Quitting a law degree because of a disappointing first year: a good idea?

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By Alex Aldridge on


Last week I got this email. My response is below.


Dear Anonymous Lancaster University Student,

Keep going.

Your grades aren’t that bad. And, as you say, you know where you went wrong and will improve next year: that’s what people are meant to do at university.

As for getting a vac scheme at a magic or silver circle firm — so, you have to wait a year until you’ve got better grades. Accept it, and find something else to do next summer.

Of course, there is always the possibility that your grades won’t improve sufficiently to put you in contention for a leading law firm, or indeed any law firm. Just like there’s a possibility that you’ll be hit by a bus in the next couple of years. But I doubt you’d consider staying inside for 24 months to prevent yourself suffering serious injuries on the roads. That’s basically what giving up law to prevent yourself getting a 2:2 or low 2:1 would amount to.

And if the worst comes to the worst and your training contract hopes are still looking bleak a couple of years from now, simply refrain from doing the Legal Practice Course (LPC). Then use your eminently transferrable law degree for other purposes.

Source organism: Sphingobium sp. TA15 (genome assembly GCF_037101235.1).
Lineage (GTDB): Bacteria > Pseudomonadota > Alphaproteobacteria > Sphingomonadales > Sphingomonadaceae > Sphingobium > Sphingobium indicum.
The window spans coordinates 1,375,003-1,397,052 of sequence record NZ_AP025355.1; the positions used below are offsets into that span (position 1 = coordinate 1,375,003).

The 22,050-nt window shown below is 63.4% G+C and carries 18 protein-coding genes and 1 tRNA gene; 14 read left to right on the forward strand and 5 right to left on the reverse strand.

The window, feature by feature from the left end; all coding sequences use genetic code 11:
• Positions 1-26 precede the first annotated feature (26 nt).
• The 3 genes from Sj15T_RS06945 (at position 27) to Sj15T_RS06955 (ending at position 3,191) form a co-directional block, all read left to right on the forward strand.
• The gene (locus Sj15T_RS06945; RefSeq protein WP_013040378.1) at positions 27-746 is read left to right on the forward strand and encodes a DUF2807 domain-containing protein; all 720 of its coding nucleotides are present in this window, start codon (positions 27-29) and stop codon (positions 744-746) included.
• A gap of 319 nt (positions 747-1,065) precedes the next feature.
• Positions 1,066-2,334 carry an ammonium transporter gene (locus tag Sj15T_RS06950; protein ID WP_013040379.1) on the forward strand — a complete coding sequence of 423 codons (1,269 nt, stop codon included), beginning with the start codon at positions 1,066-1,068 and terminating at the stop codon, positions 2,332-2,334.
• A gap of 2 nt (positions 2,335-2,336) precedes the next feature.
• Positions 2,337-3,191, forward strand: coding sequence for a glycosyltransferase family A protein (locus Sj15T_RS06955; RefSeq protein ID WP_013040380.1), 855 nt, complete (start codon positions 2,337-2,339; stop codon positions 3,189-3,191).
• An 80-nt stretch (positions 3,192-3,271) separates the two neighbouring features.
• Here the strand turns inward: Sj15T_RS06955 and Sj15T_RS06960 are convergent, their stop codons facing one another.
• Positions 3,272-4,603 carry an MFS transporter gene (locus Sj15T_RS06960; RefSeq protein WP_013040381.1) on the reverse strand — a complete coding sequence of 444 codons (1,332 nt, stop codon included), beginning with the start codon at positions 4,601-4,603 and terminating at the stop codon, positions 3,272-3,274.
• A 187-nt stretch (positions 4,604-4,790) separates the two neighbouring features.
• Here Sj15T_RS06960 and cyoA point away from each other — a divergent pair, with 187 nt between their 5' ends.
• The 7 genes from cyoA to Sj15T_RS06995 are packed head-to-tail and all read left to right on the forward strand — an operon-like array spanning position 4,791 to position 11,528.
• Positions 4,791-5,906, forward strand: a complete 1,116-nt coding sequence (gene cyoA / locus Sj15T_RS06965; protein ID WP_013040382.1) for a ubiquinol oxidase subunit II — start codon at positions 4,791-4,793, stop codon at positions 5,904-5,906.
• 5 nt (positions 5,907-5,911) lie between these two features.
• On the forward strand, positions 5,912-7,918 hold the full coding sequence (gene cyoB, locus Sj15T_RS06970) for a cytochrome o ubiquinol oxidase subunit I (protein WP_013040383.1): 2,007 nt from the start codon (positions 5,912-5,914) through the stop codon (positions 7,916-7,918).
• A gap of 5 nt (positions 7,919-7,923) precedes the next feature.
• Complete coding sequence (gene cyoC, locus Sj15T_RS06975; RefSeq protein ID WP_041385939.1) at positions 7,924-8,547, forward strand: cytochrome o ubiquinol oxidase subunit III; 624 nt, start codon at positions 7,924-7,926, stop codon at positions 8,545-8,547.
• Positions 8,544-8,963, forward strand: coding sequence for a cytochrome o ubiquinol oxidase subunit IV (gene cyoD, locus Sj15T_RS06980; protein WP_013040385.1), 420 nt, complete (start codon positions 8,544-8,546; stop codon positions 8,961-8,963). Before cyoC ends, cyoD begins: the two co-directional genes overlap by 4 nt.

Unfortunately, even if you get a first in your degree your life will be far from sorted. OK, so it’ll probably land you a training contract — although beware the backlash against top grades that we’re beginning to see — but it won’t get you an NQ job. And it certainly won’t get you partnership.

The road is long, and at every step of the way you’re going to face uncertainty and doubt of a similar kind to that which you’re currently experiencing. Better to learn to live with it — which you have an opportunity to start doing now — than to make negative choices based on fear.

Be bold: keep going.